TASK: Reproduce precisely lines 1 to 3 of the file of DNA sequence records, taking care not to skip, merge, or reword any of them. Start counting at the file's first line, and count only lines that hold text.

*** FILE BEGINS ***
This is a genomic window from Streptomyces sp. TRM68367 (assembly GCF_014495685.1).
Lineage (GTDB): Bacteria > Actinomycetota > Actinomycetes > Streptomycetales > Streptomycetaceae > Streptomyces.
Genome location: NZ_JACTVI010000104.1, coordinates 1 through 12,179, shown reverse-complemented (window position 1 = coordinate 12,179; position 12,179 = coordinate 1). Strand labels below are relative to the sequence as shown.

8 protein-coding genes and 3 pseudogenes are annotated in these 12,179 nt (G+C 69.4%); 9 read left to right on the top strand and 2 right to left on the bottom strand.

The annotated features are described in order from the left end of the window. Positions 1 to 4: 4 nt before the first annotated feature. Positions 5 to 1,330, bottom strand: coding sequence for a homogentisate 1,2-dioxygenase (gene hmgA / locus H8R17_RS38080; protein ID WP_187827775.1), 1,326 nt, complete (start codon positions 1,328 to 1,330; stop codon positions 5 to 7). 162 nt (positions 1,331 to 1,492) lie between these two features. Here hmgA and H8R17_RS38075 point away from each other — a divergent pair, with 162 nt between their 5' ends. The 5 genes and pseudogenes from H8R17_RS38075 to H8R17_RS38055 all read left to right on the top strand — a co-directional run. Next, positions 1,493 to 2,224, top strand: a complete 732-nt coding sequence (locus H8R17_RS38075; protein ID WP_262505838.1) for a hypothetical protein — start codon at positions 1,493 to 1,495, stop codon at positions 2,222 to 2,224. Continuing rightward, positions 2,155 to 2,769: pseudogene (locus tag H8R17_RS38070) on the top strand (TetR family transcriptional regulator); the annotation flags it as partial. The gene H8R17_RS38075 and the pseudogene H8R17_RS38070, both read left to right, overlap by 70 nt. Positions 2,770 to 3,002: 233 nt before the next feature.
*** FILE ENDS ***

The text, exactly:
This is a genomic window from Streptomyces sp. TRM68367 (assembly GCF_014495685.1).
Lineage (GTDB): Bacteria > Actinomycetota > Actinomycetes > Streptomycetales > Streptomycetaceae > Streptomyces.
Genome location: NZ_JACTVI010000104.1, coordinates 1 through 12,179, shown reverse-complemented (window position 1 = coordinate 12,179; position 12,179 = coordinate 1). Strand labels below are relative to the sequence as shown.